The progression and probable life-span of the kiosk industry has opened the door to a discussion with two very different perspectives. Some believe the industry is thriving, relevant and adaptable, even in the face of mobile advances and new technology. Others are not so optimistic, instead seeing the advent of mobile devices as the fundamental downfall of an industry struggling to maintain its significance.
Ron Bowers, a regular blogger and contributor to kioskmarketplace.com, wrote a piece last month that put forth the idea that mobile and kiosk technology will maintain a supportive and synergistic relationship.
Given the increased importance of mobile as a shopping tool and as our "concierge" for other essential tasks, it is natural to ask what this trend means for the future of traditional kiosks. Some have posed the question in headline-grabbing fashion.
It is a very human tendency to evaluate new technologies in a win/lose, either/or fashion given the pace of change. When the Digital Screenmedia Association issued its report 2011 Self-service Future Trends almost a year ago, some industry watchers speculated on the demise of the kiosk with the ascendancy of mobile capabilities. At the time, I pegged the use of kiosks and mobile in combination as an adroit maneuver that could pay off for deployers and provide a better experience for consumers. Over the last year, I've seen plenty of evidence to back that up.
To continue reading Bowers' piece, go here: "Where do kiosks fit in a mobile world."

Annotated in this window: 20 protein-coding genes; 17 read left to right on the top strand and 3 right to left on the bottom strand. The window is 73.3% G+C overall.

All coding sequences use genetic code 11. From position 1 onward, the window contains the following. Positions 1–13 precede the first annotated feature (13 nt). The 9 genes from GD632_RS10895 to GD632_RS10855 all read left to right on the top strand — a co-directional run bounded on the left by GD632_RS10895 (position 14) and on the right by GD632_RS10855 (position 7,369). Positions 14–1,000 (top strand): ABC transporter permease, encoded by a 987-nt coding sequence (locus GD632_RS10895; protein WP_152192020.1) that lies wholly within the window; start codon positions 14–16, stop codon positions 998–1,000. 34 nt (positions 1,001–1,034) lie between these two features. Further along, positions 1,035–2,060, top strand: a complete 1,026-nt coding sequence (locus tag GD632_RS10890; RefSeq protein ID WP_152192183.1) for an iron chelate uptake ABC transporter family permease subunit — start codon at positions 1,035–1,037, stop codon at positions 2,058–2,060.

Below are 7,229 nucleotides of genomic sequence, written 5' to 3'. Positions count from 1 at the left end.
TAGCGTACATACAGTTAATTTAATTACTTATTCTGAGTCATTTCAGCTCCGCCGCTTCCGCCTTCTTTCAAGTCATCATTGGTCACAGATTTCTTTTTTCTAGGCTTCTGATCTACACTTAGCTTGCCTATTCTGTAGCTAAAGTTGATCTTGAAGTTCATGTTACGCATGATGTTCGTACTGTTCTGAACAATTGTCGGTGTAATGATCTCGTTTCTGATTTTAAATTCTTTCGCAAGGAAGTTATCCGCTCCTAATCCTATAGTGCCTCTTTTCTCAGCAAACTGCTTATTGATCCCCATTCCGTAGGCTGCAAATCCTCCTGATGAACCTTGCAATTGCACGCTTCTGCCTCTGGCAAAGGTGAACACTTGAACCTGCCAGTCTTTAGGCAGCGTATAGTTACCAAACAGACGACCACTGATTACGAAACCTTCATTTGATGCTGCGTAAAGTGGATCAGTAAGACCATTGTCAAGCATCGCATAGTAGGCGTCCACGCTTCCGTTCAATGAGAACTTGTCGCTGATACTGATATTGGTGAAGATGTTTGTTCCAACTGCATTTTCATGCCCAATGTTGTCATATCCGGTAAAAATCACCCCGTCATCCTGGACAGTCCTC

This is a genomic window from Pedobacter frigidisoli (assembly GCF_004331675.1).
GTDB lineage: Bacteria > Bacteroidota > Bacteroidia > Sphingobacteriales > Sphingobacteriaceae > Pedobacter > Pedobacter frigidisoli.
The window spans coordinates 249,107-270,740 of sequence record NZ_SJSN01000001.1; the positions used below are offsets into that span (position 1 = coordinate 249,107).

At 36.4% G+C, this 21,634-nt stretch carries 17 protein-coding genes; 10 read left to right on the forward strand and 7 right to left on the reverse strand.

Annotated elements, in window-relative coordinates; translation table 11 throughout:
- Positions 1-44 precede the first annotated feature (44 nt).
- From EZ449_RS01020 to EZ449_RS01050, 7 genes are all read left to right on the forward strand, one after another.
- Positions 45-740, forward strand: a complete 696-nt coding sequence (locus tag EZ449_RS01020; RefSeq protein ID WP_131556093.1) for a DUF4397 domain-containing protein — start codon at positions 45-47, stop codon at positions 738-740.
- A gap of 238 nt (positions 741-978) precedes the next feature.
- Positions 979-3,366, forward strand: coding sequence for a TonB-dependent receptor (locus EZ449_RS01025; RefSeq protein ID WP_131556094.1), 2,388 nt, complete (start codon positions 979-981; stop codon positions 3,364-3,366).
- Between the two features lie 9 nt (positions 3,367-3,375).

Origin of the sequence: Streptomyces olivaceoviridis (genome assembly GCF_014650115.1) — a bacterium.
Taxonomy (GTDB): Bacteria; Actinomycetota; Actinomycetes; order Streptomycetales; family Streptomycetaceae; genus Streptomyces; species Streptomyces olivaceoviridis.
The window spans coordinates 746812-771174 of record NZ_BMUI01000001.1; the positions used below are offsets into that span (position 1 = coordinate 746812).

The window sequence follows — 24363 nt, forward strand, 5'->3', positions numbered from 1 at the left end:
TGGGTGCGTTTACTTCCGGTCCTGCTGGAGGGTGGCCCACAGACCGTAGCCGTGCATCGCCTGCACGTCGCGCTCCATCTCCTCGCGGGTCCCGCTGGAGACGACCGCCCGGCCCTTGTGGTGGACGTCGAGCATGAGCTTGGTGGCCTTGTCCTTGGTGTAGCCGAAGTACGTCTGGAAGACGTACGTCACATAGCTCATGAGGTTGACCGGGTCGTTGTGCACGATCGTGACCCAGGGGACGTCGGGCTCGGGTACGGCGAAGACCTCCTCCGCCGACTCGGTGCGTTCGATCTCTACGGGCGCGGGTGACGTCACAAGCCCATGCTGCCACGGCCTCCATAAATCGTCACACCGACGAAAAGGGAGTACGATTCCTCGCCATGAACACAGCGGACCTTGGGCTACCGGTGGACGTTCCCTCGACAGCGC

Ken Lonyai, kiosk hardware and software developer, in response to Bowers, took the flip side and argued that mobile devices will narrow the kiosk field and cull the industry with Darwinian results.
Touchscreen interactive kiosks were first introduced to commercial and retail settings in the 1980s. The relationship showed promise—the kiosks were exciting, futuristic and publicly accessible.
In subsequent years, the concept slowly caught on, but never met its full potential. Problems lingered revolving around identity, reliability, usefulness and user experience.
Clearly, there have been innovative and effective kiosks, but arguably, they have been vastly outnumbered by duds and inconsequential installations. Worldwide, there have been over a million placed in service, but the potential was far greater. Now, the ubiquity of “smart” mobile devices is finally going to cull this industry down to a realistically small size and quickly kill off the worthless kiosks hiding in the shadows, whether Kool-Aid drinking industry players accept it or not.
To continue reading Lonyai's piece, go here: "A harsh reality for kiosks."
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